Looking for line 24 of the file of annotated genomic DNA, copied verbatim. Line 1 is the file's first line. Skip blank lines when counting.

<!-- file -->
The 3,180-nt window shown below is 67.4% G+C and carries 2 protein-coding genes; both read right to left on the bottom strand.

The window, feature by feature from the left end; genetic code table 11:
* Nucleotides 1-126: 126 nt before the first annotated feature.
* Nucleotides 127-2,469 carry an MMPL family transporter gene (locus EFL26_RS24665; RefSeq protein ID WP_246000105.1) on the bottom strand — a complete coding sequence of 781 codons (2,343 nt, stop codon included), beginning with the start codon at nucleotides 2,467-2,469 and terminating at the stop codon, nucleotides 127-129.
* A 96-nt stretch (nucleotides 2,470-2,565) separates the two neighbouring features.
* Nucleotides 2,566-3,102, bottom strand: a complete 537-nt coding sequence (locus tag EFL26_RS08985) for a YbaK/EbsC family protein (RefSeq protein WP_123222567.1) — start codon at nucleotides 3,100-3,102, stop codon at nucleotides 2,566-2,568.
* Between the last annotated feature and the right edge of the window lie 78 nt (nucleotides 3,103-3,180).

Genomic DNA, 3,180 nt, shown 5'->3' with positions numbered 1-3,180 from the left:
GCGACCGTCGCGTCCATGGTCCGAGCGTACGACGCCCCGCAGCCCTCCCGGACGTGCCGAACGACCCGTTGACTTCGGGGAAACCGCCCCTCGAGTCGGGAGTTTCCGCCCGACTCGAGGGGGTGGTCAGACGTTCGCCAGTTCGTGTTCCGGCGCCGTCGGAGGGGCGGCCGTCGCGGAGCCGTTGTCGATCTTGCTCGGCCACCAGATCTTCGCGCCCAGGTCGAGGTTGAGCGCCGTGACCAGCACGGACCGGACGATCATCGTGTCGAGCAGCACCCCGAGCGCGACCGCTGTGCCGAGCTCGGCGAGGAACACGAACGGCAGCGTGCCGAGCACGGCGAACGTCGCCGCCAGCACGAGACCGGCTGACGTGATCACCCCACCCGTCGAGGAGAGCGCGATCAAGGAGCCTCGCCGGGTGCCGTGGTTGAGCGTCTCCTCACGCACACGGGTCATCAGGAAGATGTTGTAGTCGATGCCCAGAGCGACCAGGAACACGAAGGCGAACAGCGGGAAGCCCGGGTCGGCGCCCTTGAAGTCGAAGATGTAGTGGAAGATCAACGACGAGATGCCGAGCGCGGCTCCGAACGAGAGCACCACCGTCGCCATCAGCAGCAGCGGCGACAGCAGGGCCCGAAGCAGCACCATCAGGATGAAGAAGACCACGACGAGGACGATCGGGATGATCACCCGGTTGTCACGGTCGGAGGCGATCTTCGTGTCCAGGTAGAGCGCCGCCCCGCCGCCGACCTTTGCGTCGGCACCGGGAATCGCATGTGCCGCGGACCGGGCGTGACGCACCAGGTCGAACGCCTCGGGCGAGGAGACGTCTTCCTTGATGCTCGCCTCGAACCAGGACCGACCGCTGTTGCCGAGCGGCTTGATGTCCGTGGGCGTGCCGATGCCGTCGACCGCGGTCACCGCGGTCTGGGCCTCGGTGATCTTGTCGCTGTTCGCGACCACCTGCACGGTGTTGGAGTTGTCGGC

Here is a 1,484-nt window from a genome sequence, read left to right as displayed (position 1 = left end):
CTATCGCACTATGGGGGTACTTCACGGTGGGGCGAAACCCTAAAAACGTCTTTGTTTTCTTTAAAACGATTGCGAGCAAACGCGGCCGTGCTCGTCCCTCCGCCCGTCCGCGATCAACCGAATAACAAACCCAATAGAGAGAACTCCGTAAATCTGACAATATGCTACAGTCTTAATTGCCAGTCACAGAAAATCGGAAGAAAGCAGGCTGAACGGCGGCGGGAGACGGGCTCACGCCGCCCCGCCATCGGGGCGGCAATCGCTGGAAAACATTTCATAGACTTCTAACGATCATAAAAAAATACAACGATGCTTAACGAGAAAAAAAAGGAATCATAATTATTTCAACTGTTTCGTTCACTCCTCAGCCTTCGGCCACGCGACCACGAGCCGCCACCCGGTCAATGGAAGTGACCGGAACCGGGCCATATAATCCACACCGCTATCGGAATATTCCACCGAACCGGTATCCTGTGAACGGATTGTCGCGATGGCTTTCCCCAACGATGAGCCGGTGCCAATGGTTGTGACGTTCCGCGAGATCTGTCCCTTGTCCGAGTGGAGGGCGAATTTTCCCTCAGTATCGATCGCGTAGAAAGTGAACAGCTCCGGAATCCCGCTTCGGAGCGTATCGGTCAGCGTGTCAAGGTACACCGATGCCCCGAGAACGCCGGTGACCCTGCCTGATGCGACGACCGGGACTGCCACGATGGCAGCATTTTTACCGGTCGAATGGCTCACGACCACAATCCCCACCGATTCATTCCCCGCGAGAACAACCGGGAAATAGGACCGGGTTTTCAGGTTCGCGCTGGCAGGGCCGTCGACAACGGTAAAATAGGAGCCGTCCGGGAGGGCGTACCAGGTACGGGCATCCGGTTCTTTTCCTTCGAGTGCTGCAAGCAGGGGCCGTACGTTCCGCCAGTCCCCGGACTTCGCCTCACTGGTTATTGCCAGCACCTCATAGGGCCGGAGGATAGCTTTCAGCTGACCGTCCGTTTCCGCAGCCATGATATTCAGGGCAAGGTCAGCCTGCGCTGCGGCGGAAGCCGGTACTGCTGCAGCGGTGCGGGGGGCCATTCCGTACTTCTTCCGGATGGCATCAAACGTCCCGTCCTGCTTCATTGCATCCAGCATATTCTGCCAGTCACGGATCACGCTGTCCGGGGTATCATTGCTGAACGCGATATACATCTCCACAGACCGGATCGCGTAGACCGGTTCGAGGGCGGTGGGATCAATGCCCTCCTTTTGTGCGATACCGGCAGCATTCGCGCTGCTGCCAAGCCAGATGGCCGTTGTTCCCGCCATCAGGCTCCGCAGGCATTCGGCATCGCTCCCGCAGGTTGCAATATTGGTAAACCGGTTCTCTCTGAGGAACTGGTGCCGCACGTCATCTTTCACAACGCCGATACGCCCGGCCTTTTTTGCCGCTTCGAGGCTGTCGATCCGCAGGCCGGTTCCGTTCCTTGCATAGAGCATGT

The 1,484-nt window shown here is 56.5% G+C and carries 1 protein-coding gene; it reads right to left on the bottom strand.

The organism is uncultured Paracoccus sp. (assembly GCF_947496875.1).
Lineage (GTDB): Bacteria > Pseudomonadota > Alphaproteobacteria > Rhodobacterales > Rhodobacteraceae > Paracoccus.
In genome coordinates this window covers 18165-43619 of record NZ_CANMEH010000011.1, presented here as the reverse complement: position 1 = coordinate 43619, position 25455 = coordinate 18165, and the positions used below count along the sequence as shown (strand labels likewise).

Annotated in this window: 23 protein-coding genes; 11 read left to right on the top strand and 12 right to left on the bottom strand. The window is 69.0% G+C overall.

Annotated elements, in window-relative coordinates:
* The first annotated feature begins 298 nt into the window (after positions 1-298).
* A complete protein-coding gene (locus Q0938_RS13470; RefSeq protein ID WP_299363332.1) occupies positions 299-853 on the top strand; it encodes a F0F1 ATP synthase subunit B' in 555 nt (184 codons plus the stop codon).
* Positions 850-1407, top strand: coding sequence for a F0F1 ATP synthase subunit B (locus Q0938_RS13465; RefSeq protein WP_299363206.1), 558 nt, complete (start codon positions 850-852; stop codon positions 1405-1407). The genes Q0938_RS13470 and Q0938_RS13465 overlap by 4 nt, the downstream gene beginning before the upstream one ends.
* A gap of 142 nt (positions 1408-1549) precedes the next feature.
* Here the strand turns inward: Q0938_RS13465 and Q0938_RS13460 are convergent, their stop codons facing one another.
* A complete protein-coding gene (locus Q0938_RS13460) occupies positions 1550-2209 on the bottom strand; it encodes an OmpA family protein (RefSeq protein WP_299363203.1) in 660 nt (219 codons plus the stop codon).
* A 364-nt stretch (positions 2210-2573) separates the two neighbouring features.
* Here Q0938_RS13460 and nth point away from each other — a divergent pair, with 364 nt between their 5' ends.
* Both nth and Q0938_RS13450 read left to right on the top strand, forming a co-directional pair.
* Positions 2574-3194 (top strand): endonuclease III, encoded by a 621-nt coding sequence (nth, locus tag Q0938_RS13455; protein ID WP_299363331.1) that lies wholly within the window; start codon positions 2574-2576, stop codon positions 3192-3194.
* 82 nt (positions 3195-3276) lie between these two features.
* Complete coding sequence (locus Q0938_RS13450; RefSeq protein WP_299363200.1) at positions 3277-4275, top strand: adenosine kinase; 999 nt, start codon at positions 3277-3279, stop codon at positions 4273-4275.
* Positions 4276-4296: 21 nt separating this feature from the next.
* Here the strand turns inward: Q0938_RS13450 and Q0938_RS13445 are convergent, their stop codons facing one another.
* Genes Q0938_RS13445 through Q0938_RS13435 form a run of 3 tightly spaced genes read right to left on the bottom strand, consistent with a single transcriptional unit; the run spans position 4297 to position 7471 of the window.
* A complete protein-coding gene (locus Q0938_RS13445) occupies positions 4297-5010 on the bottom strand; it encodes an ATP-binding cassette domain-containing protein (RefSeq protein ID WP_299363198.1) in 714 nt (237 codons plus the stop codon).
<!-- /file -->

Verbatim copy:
* A 364-nt stretch (positions 2210-2573) separates the two neighbouring features.